Minnesota Department of Transportation

511 Travel Info

News Release

Aug. 25, 2017

MnDOT’s new state bicycle map debuts at state fair

ST. PAUL, Minn. — The 2017 state bicycle map is now available from the Minnesota Department of Transportation. Bicyclists can get the new map at the Minnesota State Fair at the Kick Gas exhibit inside the Eco Experience Building on Randall Avenue or at MnDOT’s booth in the Education Building on Cosgrove Street.

The free map is also available at MnDOT’s Central Office Building, 395 John Ireland Blvd, St. Paul, or at most of MnDOT’s district offices. The map may be requested by going to MnDOT’s webpage at www.mndot.gov/bike/maps.

The Department of Natural Resources and Explore Minnesota, the state’s department of tourism, will also distribute maps at city visitors’ centers, campgrounds and rest areas.

“The 2017 bicycle map makes it even easier for us to get where we want to go.  Minnesota is respected nationally for our extensive network of bike trails, whether you ride the trail to work, or want to spend a weekend biking for fun,” said Lt. Gov. Tina Smith.  “I hope to see you on the trail.”

The map shows some road characteristics including traffic volumes and existing paved, bikeable shoulders and gravel roadways, all factors that make planning long-distance bicycle trips easier.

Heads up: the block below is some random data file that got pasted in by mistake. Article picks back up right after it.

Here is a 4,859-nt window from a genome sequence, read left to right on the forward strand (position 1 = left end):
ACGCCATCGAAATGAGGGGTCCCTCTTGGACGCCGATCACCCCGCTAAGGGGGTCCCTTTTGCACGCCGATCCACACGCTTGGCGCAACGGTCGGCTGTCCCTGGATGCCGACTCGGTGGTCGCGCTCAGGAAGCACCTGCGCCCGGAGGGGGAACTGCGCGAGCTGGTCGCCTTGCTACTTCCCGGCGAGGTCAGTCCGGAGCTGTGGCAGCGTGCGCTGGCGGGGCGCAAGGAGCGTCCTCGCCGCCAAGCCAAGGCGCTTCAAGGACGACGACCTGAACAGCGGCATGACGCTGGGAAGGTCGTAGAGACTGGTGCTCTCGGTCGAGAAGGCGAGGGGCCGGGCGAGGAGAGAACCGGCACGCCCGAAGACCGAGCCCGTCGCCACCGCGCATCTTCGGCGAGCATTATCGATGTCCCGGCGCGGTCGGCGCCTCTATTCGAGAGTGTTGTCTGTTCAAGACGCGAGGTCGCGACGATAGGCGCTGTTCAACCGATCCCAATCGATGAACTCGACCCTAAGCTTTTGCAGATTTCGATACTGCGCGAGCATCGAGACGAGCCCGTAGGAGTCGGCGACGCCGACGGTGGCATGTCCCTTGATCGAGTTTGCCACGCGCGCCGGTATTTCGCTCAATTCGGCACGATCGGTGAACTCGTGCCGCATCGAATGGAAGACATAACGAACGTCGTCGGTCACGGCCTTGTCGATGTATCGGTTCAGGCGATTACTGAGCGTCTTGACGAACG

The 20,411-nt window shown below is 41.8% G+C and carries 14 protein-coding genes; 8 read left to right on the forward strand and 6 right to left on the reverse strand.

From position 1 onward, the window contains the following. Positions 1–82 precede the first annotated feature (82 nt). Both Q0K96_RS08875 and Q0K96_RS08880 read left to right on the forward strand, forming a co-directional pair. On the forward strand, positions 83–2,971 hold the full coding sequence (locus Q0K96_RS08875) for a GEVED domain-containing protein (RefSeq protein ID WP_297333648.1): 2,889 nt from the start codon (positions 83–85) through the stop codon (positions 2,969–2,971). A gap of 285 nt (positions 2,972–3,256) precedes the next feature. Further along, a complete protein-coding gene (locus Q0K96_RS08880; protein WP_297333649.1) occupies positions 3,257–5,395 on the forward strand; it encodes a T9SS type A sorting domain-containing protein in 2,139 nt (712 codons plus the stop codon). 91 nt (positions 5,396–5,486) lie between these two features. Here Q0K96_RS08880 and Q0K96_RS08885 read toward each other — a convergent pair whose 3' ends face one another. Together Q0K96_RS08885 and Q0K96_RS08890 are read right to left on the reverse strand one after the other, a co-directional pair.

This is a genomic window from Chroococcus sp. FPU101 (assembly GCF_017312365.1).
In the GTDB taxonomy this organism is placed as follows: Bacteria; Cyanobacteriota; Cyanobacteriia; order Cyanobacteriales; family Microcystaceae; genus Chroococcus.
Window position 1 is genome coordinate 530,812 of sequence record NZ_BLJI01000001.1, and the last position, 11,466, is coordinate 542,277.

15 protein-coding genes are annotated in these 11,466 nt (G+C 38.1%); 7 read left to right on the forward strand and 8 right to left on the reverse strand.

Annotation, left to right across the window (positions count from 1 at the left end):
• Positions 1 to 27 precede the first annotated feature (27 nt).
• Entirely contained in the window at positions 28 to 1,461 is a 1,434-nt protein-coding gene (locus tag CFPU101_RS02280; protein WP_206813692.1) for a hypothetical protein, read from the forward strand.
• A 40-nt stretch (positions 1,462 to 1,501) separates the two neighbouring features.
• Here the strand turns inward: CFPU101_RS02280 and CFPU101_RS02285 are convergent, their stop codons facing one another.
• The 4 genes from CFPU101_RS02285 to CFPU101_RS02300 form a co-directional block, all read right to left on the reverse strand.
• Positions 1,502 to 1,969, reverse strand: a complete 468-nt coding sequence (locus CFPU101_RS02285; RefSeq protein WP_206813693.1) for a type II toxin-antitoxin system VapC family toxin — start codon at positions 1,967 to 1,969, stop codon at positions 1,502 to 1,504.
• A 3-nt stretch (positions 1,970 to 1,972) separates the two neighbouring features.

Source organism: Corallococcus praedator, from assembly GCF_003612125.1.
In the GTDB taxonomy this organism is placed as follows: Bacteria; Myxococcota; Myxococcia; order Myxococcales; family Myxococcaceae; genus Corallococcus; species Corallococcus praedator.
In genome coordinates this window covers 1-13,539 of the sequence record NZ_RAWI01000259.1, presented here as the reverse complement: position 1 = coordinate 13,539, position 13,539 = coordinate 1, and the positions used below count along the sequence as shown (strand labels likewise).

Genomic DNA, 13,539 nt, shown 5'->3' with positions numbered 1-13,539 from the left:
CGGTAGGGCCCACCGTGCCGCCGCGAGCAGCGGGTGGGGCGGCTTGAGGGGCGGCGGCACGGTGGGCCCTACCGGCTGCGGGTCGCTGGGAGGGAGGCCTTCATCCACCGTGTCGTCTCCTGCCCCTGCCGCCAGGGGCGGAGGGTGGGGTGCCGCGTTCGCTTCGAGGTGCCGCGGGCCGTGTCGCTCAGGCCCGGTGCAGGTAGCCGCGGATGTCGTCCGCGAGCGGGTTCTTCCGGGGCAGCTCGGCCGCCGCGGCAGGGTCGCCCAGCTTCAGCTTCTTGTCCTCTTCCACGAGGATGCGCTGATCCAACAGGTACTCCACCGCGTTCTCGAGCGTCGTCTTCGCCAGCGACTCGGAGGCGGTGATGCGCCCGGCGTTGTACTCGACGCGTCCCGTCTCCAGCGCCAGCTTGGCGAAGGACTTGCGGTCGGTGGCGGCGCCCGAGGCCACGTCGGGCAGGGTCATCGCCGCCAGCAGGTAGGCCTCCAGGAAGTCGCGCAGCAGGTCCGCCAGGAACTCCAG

Changes to the map include:

  • The addition of a second U.S. Bicycle Route System, the North Star Route, or U.S. Bicycle Route 41.  This new system joins the Mississippi River Trail as the two national routes in the state.
  • Bikeable roads are color-coded based on the average daily traffic volume.
  • Roadways with paved shoulders 4 feet and wider.
  • The addition of the newest Bicycle Friendly Communities, bringing the total to 21 in the state. The communities are designated by the League of American Bicyclists.

The map already includes shoulder widths, pavement type, state and regional trails, state historic sites, parks, points of interest and safety tips.

This is the first time MnDOT produced the bicycle map using Geographical Information Systems, or GIS, tools. Previously, the map was designed using Computer-Aided Design, or CAD, technology.

The map is printed every two years.

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